Top Causes of Spinal Cord Injuries
According to the National Spinal Cord Injury Statistical Center, there are about 17,500 new spinal cord injuries each year in the United States. The majority of these cases (38.4%) are caused by road accidents including car crashes, truck collisions, motorcycle accidents, bicycle crashes and pedestrian accidents. The next major cause of spinal cord injuries is slip and fall incidents (30.5%). Violent attacks are responsible for about 13.5% of the injuries, while sports cause 8.9%. Another 4.7% of spinal cord injuries have medical or surgical causes and the remaining 4.0% are unclassified.
It is our belief that educated clients make better choices regarding their case and medical recovery. To help those who are struggling with a spinal injury, we have provided some helpful information about spinal cord injuries. This is the first of two spinal injury articles. Below we discuss the anatomy of the spinal cord, types of spinal injuries and typical spinal cord injury symptoms. The second article details the diagnosis of spinal cord injuries, spinal cord injury treatment and medical recovery.
If you or a loved one have been a victim of spinal cord injury, it is important that you know that you are not alone. Our Kansas City spinal cord injury law firm has represented many victims of accidents who have suffered spinal cord injuries. Our legal team is prepared to answer any legal questions you may have and can provide you a free, confidential legal consultation today. Please do not hesitate to contact us.
Our hope is that this information helps you make the best decisions possible regarding your medical and legal options. Of course, if you still have questions, please call our law office at (816) 203-0143 or fill out the contact form below, and our Kansas City spinal cord injury attorney would be happy to offer additional guidance.
Where Spinal Cord Injuries May Occur
The spinal cord is a complex and critically important part of the body. To understand the symptoms, diagnosis and treatment of a spinal cord injury, it is helpful first to understand the anatomy of the spinal cord itself.
A spinal cord is a column of nerves covered by a substance called myelin and protected by 31 butterfly-shaped vertebrae bones. In medical studies, the spine is divided into five different regions. Being aware of exactly where an injury lies is very important in understanding the diagnosis and treatment. These regions are:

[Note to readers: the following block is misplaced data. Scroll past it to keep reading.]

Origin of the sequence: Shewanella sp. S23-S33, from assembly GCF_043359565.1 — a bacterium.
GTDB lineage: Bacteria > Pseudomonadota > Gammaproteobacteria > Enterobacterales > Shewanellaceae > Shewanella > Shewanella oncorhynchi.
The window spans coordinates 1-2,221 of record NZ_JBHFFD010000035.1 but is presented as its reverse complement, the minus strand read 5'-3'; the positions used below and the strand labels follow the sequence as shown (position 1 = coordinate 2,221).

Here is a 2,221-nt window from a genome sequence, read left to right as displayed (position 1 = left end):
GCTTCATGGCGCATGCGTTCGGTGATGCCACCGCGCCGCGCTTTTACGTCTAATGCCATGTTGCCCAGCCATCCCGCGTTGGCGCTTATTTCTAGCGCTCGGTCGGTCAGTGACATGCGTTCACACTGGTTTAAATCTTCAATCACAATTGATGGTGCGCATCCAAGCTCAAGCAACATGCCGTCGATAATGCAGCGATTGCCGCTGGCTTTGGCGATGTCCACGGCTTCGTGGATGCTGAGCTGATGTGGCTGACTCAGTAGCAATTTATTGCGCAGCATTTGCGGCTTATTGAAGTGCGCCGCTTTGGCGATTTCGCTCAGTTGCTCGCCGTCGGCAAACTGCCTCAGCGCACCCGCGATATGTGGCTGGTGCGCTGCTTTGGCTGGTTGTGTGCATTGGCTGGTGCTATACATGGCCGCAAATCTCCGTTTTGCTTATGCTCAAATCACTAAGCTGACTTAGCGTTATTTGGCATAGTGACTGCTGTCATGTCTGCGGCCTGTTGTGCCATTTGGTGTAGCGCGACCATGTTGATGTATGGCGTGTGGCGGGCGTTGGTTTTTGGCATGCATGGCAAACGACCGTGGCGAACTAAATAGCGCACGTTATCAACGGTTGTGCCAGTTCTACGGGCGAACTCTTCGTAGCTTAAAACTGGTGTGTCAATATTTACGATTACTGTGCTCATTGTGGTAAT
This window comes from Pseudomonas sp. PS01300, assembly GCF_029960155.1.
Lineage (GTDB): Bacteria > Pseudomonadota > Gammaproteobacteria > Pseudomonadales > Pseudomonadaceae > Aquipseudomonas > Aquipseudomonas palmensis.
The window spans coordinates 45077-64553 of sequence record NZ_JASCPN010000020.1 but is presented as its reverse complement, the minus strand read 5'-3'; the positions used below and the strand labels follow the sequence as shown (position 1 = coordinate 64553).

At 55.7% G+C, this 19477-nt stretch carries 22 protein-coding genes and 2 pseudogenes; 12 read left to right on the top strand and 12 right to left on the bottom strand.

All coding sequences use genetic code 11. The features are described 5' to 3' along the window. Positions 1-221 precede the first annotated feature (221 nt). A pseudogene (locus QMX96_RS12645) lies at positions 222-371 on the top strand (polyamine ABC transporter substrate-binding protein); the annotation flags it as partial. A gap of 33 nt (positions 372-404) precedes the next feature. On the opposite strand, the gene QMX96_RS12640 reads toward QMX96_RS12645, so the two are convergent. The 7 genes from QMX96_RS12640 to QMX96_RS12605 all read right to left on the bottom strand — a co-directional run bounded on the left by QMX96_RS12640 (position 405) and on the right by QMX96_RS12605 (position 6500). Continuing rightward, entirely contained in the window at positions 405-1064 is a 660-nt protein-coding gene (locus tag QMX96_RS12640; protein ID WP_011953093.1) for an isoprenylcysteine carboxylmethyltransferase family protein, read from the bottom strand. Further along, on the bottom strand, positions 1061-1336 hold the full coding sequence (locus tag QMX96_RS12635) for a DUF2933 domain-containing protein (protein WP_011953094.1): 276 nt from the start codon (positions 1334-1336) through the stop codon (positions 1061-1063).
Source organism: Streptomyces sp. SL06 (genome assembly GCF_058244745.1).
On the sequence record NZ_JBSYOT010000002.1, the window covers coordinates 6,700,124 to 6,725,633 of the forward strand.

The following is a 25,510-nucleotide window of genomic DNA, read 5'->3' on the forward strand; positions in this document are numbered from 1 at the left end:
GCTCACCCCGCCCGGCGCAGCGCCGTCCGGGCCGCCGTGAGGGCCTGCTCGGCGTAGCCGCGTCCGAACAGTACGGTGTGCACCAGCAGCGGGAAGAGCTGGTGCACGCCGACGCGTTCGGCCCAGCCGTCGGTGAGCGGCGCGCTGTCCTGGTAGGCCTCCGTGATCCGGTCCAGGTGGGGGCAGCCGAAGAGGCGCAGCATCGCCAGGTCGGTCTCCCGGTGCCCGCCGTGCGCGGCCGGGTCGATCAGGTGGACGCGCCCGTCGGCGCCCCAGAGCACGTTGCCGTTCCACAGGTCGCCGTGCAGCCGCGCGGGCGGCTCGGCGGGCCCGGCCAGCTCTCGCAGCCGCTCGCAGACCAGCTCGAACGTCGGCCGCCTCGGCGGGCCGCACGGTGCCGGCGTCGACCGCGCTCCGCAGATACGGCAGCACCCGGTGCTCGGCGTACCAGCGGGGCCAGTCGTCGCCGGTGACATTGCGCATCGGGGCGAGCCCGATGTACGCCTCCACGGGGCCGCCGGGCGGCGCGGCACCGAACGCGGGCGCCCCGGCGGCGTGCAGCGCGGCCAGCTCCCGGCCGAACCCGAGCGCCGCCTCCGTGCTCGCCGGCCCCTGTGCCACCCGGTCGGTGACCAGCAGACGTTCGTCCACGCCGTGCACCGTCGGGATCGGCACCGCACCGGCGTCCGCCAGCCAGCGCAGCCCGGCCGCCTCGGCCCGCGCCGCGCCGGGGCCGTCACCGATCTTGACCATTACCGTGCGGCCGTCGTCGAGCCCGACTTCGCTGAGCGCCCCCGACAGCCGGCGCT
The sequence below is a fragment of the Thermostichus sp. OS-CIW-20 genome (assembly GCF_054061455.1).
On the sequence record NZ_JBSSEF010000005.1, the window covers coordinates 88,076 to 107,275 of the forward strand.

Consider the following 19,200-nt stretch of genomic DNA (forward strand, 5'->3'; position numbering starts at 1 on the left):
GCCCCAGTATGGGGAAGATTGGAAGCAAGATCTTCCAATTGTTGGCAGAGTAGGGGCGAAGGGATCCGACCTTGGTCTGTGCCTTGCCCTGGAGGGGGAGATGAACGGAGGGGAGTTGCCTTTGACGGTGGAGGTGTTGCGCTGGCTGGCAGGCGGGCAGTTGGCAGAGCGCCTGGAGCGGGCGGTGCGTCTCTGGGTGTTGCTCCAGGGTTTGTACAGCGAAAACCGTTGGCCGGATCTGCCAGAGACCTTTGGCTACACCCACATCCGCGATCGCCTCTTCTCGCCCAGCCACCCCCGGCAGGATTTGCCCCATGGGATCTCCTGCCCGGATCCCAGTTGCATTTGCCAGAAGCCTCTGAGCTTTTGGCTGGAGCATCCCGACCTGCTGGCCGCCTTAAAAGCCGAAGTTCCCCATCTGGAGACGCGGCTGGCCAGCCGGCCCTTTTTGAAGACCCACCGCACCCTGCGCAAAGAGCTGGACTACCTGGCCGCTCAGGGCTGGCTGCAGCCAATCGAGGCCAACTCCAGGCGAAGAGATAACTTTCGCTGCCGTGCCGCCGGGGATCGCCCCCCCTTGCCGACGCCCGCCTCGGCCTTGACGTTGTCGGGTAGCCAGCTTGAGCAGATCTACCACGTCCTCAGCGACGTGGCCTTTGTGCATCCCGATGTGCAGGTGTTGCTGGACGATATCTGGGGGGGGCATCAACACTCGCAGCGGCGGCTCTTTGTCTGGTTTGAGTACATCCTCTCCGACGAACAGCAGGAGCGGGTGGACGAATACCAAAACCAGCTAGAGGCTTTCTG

- Cervical region: The uppermost section of the spine, this region bears the spinal cord connection to the brain. It is a regionof connection between the neck and the back. It comprises eight vertebrae, generally known as C1-C8. Vertebrae are numbered in descending order, and so C1 is the topmost one while C8 is the lowest in the cervical spinal cord region.
- Thoracic region: This is the mid-section of the spinal cord, and it is made up of twelve thoracic vertebrae, T1-T12.
- Lumbar region: This is the area of the spinal cord where it starts curving. You can feel your lumbar region when you touch your lower back at the point where it begins to curve inwards. This region consists of five vertebrae, L1-L5.
- Sacral region: This is a section of the spine that is below the lumbar region and is shaped like a triangle. There are five sacral vertebrae. They bend slightly outward in contrast to the lumbar vertebrae. There is no spinal cord in this region. Instead,it contains nerve roots that leave the spine at the various vertebral regions.
- Coccygeal region: This is also called the coccyx or tailbone. It comprises a single vertebra at the very bottom of the spine.
Types of Spinal Cord Injuries
While there are many types of spinal cord injuries, there are two broad categories: incomplete and complete spinal cord injuries.
- Incomplete spinal cord injuries occur when the cord is only partially damaged, which permits the injured person to have some function depending on the extent of the damage.
- Complete spinal cord injuries happen when the spinal cord is totally damaged, and there is complete function loss. However, it may still be possible to regain some function with complete spinal cord injuries in certain cases if treatment and therapies are successful.
Partial spinal cord injuries are becoming more and more common, due to better treatment options and expertise in the proper response to a potential spinalcord injury. Most spinal cord injuries are now incomplete or partial, which is good news for victims of spinal cord injuries.
Some examples of partial or incomplete spinal cord injuries are: